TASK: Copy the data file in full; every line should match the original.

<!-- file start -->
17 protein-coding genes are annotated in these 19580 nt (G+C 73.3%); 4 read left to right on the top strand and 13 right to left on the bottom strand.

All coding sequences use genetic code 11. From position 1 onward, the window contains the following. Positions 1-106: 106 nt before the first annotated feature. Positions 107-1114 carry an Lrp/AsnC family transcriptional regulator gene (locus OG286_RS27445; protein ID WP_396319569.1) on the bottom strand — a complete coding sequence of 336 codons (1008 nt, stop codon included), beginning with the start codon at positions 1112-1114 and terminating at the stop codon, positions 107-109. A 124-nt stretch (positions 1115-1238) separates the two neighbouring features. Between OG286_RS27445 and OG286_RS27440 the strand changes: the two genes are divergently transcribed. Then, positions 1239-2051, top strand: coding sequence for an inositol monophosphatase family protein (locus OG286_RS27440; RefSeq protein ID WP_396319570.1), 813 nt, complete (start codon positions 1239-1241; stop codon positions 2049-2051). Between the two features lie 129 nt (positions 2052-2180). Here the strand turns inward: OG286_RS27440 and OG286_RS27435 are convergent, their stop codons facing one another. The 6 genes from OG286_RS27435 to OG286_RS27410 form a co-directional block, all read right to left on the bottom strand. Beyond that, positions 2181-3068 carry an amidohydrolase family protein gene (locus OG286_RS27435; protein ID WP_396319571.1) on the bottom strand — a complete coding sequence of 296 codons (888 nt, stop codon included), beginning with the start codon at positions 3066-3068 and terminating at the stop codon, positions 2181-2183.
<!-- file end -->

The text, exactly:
17 protein-coding genes are annotated in these 19580 nt (G+C 73.3%); 4 read left to right on the top strand and 13 right to left on the bottom strand.

All coding sequences use genetic code 11. From position 1 onward, the window contains the following. Positions 1-106: 106 nt before the first annotated feature. Positions 107-1114 carry an Lrp/AsnC family transcriptional regulator gene (locus OG286_RS27445; protein ID WP_396319569.1) on the bottom strand — a complete coding sequence of 336 codons (1008 nt, stop codon included), beginning with the start codon at positions 1112-1114 and terminating at the stop codon, positions 107-109. A 124-nt stretch (positions 1115-1238) separates the two neighbouring features. Between OG286_RS27445 and OG286_RS27440 the strand changes: the two genes are divergently transcribed. Then, positions 1239-2051, top strand: coding sequence for an inositol monophosphatase family protein (locus OG286_RS27440; RefSeq protein ID WP_396319570.1), 813 nt, complete (start codon positions 1239-1241; stop codon positions 2049-2051). Between the two features lie 129 nt (positions 2052-2180). Here the strand turns inward: OG286_RS27440 and OG286_RS27435 are convergent, their stop codons facing one another. The 6 genes from OG286_RS27435 to OG286_RS27410 form a co-directional block, all read right to left on the bottom strand. Beyond that, positions 2181-3068 carry an amidohydrolase family protein gene (locus OG286_RS27435; protein ID WP_396319571.1) on the bottom strand — a complete coding sequence of 296 codons (888 nt, stop codon included), beginning with the start codon at positions 3066-3068 and terminating at the stop codon, positions 2181-2183.